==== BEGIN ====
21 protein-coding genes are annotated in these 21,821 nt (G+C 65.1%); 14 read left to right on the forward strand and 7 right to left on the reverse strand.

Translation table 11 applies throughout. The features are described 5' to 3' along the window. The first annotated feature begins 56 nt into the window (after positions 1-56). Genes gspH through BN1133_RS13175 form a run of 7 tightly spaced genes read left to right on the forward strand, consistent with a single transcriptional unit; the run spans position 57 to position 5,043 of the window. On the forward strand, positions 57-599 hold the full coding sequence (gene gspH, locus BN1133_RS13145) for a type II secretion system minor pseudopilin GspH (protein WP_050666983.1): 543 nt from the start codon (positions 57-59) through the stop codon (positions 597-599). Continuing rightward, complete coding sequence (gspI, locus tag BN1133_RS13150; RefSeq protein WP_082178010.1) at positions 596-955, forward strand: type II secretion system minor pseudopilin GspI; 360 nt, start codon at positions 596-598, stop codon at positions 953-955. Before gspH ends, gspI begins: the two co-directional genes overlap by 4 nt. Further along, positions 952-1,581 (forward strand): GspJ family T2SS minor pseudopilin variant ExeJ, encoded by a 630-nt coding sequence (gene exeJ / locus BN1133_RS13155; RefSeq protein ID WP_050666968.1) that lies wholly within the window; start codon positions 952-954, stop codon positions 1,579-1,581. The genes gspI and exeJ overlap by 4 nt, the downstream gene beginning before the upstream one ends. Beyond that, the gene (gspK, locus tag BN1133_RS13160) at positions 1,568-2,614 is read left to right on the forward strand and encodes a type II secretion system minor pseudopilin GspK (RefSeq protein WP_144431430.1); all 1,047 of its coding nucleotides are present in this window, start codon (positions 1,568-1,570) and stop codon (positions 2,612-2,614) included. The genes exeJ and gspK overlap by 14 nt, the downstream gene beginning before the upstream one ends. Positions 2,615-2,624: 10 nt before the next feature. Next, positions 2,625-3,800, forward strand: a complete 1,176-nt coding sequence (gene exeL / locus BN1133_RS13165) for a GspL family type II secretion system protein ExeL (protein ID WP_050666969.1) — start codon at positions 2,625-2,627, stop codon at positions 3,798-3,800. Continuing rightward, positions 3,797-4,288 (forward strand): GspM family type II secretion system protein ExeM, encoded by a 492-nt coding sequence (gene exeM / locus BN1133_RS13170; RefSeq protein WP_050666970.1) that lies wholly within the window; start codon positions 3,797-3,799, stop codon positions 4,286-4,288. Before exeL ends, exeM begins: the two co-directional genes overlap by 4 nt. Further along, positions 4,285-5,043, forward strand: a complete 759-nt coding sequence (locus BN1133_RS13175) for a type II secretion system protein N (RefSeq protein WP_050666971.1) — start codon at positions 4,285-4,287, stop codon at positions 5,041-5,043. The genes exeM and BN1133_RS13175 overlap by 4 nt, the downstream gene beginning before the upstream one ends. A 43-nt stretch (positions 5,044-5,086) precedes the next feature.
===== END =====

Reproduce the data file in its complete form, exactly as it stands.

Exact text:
21 protein-coding genes are annotated in these 21,821 nt (G+C 65.1%); 14 read left to right on the forward strand and 7 right to left on the reverse strand.

Translation table 11 applies throughout. The features are described 5' to 3' along the window. The first annotated feature begins 56 nt into the window (after positions 1-56). Genes gspH through BN1133_RS13175 form a run of 7 tightly spaced genes read left to right on the forward strand, consistent with a single transcriptional unit; the run spans position 57 to position 5,043 of the window. On the forward strand, positions 57-599 hold the full coding sequence (gene gspH, locus BN1133_RS13145) for a type II secretion system minor pseudopilin GspH (protein WP_050666983.1): 543 nt from the start codon (positions 57-59) through the stop codon (positions 597-599). Continuing rightward, complete coding sequence (gspI, locus tag BN1133_RS13150; RefSeq protein WP_082178010.1) at positions 596-955, forward strand: type II secretion system minor pseudopilin GspI; 360 nt, start codon at positions 596-598, stop codon at positions 953-955. Before gspH ends, gspI begins: the two co-directional genes overlap by 4 nt. Further along, positions 952-1,581 (forward strand): GspJ family T2SS minor pseudopilin variant ExeJ, encoded by a 630-nt coding sequence (gene exeJ / locus BN1133_RS13155; RefSeq protein ID WP_050666968.1) that lies wholly within the window; start codon positions 952-954, stop codon positions 1,579-1,581. The genes gspI and exeJ overlap by 4 nt, the downstream gene beginning before the upstream one ends. Beyond that, the gene (gspK, locus tag BN1133_RS13160) at positions 1,568-2,614 is read left to right on the forward strand and encodes a type II secretion system minor pseudopilin GspK (RefSeq protein WP_144431430.1); all 1,047 of its coding nucleotides are present in this window, start codon (positions 1,568-1,570) and stop codon (positions 2,612-2,614) included. The genes exeJ and gspK overlap by 14 nt, the downstream gene beginning before the upstream one ends. Positions 2,615-2,624: 10 nt before the next feature. Next, positions 2,625-3,800, forward strand: a complete 1,176-nt coding sequence (gene exeL / locus BN1133_RS13165) for a GspL family type II secretion system protein ExeL (protein ID WP_050666969.1) — start codon at positions 2,625-2,627, stop codon at positions 3,798-3,800. Continuing rightward, positions 3,797-4,288 (forward strand): GspM family type II secretion system protein ExeM, encoded by a 492-nt coding sequence (gene exeM / locus BN1133_RS13170; RefSeq protein WP_050666970.1) that lies wholly within the window; start codon positions 3,797-3,799, stop codon positions 4,286-4,288. Before exeL ends, exeM begins: the two co-directional genes overlap by 4 nt. Further along, positions 4,285-5,043, forward strand: a complete 759-nt coding sequence (locus BN1133_RS13175) for a type II secretion system protein N (RefSeq protein WP_050666971.1) — start codon at positions 4,285-4,287, stop codon at positions 5,041-5,043. The genes exeM and BN1133_RS13175 overlap by 4 nt, the downstream gene beginning before the upstream one ends. A 43-nt stretch (positions 5,044-5,086) precedes the next feature.